“Sesame noodles, you said?”  She nodded and I reached back to the desk to get the menu.  In doing so, I bumped her computer mouse and the screen flickered to life.  My peripheral vision picked up her instant messenger flashing in the lower corner.  I handed her the menu and while she called in the order, I asked if I could check my e-mail.  She nodded absently.   It was so natural.   It was so casual…  It was one of the shittiest things Batman has ever done. She once broke into my desktop because it was necessary for the job I asked her to do.  I was invading her privacy because I was… I don’t even know. Suspicious?  Jealous?  Possessive?

I didn’t read her mail or hunt through her address book. I’m sure I would have stopped myself anyway, even if it wasn’t for that infernal sound. 


As soon as the computer logged on, the messenger launched itself.  And there they were—my enemies, in a neat color-coded scrolling list:  Clayface, Croc, Freeze, Harley, Hatter, Ivy…it was amazing.  One name, labeled “J,” was flashing—the backlogged messages, obviously—and the speaker made a sickening cackle:  “HAHAHAHAHA”

Selina hung up the phone, walked over to the desk, and (politely under the circumstances) slapped my hand away from her mouse and keyboard.  Knowing the only decent thing to do was turn away, I stood my ground and read over her shoulder as she opened the message:

Catty, babe, Harley walked out again.
Remind me how to set the VCR. 

Catty, you there?  Emergency!  No Harley.  And I need to tape Who’s Line is it Anyway?

Selina rolled her eyes and typed:

Serves you right.  Go away, I’m busy.

Good, you’re there.  Remind me how to set the VCR ? 

Sigh.  TV to 3, VCR to 3, Cable to 66.  Enter twice—set the time.  Power down.

:) Thank you Catty. 
You know, Harley’s left me again.  You could come be my sidekick. 

I’ve told you before, Jack, it’s not going to happen.  Catwoman is nobody’s sidekick.  And I don’t like your habit of smacking the girlfriend around either. 

Jack?  JACK?  I read the next line through a blur of escalating rage.

But just think how ol’ Batsy would freak out. HAHAHAHAHAHAHAAAA

She started to answer: 

Give it up J 

When I pushed her aside and typed: 


then swiftly yanked the modem cord from the wall and turned to Selina with icy calm:

“Can we have dinner now that the psychopath can tape his favorite show?”

Most often, she’d have answered that tone with white hot temper or else brazen sexiness, but tonight was a controlled calm that matched my own.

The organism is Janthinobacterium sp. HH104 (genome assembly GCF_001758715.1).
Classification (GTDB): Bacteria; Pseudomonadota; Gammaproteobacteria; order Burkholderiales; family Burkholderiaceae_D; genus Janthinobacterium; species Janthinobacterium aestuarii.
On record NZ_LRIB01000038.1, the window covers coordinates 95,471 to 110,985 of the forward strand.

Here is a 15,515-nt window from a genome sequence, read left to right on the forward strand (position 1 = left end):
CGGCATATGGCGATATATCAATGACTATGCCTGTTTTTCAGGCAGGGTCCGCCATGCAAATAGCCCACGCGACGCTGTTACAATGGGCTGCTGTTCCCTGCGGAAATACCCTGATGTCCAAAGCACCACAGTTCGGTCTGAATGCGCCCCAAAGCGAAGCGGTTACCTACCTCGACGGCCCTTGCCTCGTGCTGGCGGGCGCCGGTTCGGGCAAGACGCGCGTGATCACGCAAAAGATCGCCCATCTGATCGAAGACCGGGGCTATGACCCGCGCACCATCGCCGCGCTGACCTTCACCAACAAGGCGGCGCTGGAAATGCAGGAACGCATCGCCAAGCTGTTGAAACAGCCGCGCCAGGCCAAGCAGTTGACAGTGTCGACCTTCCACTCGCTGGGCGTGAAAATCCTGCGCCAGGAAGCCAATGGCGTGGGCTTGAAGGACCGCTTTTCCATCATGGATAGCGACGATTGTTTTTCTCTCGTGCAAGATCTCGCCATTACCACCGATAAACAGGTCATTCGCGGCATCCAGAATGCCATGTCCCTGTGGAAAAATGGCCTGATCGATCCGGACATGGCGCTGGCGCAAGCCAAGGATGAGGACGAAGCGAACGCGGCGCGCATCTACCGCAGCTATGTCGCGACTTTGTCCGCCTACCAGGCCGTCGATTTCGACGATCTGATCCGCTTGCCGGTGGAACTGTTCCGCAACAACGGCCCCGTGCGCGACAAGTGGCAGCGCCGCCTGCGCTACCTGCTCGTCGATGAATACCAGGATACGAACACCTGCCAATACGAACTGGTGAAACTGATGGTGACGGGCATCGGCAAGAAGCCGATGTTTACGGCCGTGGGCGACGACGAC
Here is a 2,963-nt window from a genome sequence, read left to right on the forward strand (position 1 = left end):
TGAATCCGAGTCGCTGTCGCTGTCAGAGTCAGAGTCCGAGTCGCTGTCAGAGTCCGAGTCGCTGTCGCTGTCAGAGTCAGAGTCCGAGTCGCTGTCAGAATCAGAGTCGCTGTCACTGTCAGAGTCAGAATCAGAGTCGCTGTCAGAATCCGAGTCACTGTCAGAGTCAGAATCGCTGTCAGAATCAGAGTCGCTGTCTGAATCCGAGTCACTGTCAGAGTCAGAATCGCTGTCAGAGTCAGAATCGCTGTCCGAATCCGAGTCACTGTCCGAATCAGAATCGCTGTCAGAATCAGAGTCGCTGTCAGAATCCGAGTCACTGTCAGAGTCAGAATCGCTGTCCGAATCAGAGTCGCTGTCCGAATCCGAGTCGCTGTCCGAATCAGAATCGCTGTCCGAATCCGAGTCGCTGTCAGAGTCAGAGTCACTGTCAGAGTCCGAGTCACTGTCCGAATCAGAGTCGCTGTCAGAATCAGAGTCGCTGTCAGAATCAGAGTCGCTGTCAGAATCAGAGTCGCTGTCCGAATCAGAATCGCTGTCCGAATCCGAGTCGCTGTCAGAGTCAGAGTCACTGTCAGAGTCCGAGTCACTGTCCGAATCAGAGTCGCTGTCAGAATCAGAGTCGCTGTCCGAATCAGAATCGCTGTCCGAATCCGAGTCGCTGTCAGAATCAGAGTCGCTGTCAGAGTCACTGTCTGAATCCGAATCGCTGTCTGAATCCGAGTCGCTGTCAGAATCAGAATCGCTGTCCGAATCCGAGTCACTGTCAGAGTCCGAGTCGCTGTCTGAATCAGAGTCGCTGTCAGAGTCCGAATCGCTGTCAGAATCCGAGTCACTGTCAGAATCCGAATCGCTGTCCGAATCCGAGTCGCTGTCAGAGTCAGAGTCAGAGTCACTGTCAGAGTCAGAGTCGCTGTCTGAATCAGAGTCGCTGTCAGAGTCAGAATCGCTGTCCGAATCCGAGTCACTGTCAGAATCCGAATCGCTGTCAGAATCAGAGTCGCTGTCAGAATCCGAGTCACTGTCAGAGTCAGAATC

“That was really stupid, y’know that.  That is a dangerous man whose nose you just tweaked using my name, which would be bad enough if I had asked you to stick your oar in or if it served any purpose at all except some macho—”

“I’m human, Selina.  I’m flesh and blood, and I hate that those people are a part of your life.”

She considered this, as if it never occurred to her I might object to her palling around with my worst enemies.  When she spoke, however, it was clear that she only paused to work out how to explain this to my limited male intellect. 

“And I hate that they’re a part of your life, Bruce.  They don’t generally try to end mine.”

“I’d almost rather they did,” I muttered.  “I’m sorry, I didn’t mean that the way it sounded, I just really hate that you’re friends with them.”

“The Joker is not my friend.  He’s a homicidal maniac.  Scarecrow is a homicidal maniac.  Ivy is a homicidal maniac that dyes her hair.  I avoid them.  When I can’t do that, I humor them… and I handle them.  But they’re not my friends.” 

“Riddler is your friend.  Two-Face is your friend.”

Harvey is my friend… and yours if I’m not mistaken.”

“I suppose.  Once.”

“Between you and me, I find the other half pretty annoying, what with all the two-references.  But it goes with the territory.”

“The ‘other half’ is a lot more than annoying.  He’s a dangerous killer.”

“He’s sick.  You don’t write off a friend because he’s sick—at least I don’t.”

I had no answer for that.  This wasn’t where I expected the conversation to lead.  The doorbell rang—it was the dinner we’d ordered.  We ate and talked of other things, then abruptly found ourselves back on the original topic:

“You called him ‘Jack,’” I began.

She answered with the naughty grin I hadn’t seen in months.

“Darlin’ I’m a 38 double-D with 3-inch heels and a leather whip, I get to call anybody anything I want.”

It’s a valid point. 

“Well,” I tried to make the best of it, “at least after all this time I finally learned his real name.”

“That’s not his name.  Nobody knows his name.”

“Then why–”

“‘cause it pisses him off.  You should see him froth at the mouth whenever I do it.  It’s beautiful.” 

Sometimes I truly love that girl.

To be continued...